In addition, the tax for out-of-state trucks that use Illinois roads is being temporarily suspended by the Illinois Department of Revenue for trucks that are delivering heating fuels to Illinois. The U.S. Department of Transportation has also issued an emergency declaration that also provides for federal regulatory relief for motor vehicles delivering LP gas and heating fuels to affected areas.

A higher than usual nationwide demand for the fuels is being caused by a much colder than normal winter that is gripping large parts of the nation, including areas that don’t normally experience extreme cold. This is compounded by a wet harvest season that required an unusually heavy use of propane gas to dry grain.

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Governor Quinn Announces State Preparedness Measures Ahead of Winter Blast PDF Print E-mail
News Releases - Environment & Weather
Written by Brooke Anderson   
Monday, 27 January 2014 10:26

Governor Urges Residents to Stay Inside, Safe and Warm Ahead of Expected Dangerous Cold; If Travel is Necessary, Drive with Extreme Caution

CHICAGO – Governor Pat Quinn today announced measures being taken by Illinois state agencies to prepare for the extreme cold and additional snowfall that is forecast for the next several days. He also urged residents to follow recommended winter safety procedures and to check on their neighbors during the bitter cold and snowy weather. Today’s announcement is part of Governor Quinn’s commitment to keeping all Illinois residents safe and warm this winter. 

“As we head into another bout of extreme winter weather, our public safety workers are working around the clock to keep people safe while keeping roads open for those who must travel," Governor Quinn said.‪ "I urge all residents to stay warm and check on your friends and relatives who may need assistance during the dangerous cold. And please keep your pets indoors during this winter blast."

The Governor also urged all residents to stay inside as much as possible and limit their exposure to the cold temperatures.

"If you must go outside, please remember to dress in layers. If necessary, residents should take advantage of our warming centers open around the state," the Governor added.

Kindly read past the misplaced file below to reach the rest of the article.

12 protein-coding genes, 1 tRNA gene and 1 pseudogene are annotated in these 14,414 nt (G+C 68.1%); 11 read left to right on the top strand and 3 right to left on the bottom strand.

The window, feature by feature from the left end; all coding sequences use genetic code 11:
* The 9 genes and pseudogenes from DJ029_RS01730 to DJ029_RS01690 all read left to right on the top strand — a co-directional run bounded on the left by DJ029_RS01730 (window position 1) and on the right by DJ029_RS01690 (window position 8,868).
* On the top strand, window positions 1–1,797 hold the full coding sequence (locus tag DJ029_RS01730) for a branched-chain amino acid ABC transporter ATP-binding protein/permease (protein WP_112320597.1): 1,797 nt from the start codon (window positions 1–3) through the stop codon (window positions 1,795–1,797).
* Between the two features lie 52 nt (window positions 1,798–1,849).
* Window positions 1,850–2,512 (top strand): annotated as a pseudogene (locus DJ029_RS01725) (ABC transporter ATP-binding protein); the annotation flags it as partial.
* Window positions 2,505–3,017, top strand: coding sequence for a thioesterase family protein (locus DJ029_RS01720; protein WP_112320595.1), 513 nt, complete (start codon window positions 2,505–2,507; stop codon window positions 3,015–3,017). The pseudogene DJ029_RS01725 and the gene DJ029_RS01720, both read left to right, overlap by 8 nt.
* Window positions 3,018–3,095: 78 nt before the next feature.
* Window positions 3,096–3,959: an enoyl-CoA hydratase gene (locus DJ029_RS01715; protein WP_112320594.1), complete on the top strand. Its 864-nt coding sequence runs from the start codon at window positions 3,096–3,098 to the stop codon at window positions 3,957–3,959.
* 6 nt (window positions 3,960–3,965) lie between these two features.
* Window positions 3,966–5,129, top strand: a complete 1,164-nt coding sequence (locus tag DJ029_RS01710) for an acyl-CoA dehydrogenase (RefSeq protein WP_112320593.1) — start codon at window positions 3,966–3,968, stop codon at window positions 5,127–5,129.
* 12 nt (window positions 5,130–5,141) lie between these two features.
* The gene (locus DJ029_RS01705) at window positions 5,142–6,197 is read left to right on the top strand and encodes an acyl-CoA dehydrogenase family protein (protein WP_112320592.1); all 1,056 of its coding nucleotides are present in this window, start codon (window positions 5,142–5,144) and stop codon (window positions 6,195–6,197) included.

Residents are urged to take advantage of the state’s more than 100 warming centers as temperatures dip to dangerous lows. These include Illinois Department of Human Services offices throughout the state, which are open Monday through Friday from 8:30 a.m. to 5 p.m., or the Illinois Tollway Oases, which are open 24 hours a day. To find a warming center near you, call the IDHS hotline at (800) 843-6154 or visitKeepWarm.Illinois.gov.

The Illinois Department of Transportation (IDOT) and the Illinois Tollway have their crews working around the clock to keep roads clear and passable. Motorists are urged to drive defensively and safely, travel only if absolutely necessary, slow down and buckle up. In addition, a new state law prohibits motorists from talking on all but hands-free mobile phones while driving.

Other roadway safety tips to remember:

  • ·         Don’t crowd snowplows – an operator’s field of vision is restricted.
  • ·         Allow extra time for travel during the winter months.
  • ·         Watch out for black ice on roads that appear clear but can be treacherous. Slow down when approaching intersections, off-ramps, bridges and shady areas – all are prone to black ice, which is often invisible.
  • ·         Pull over and dial *999 for emergency roadway assistance.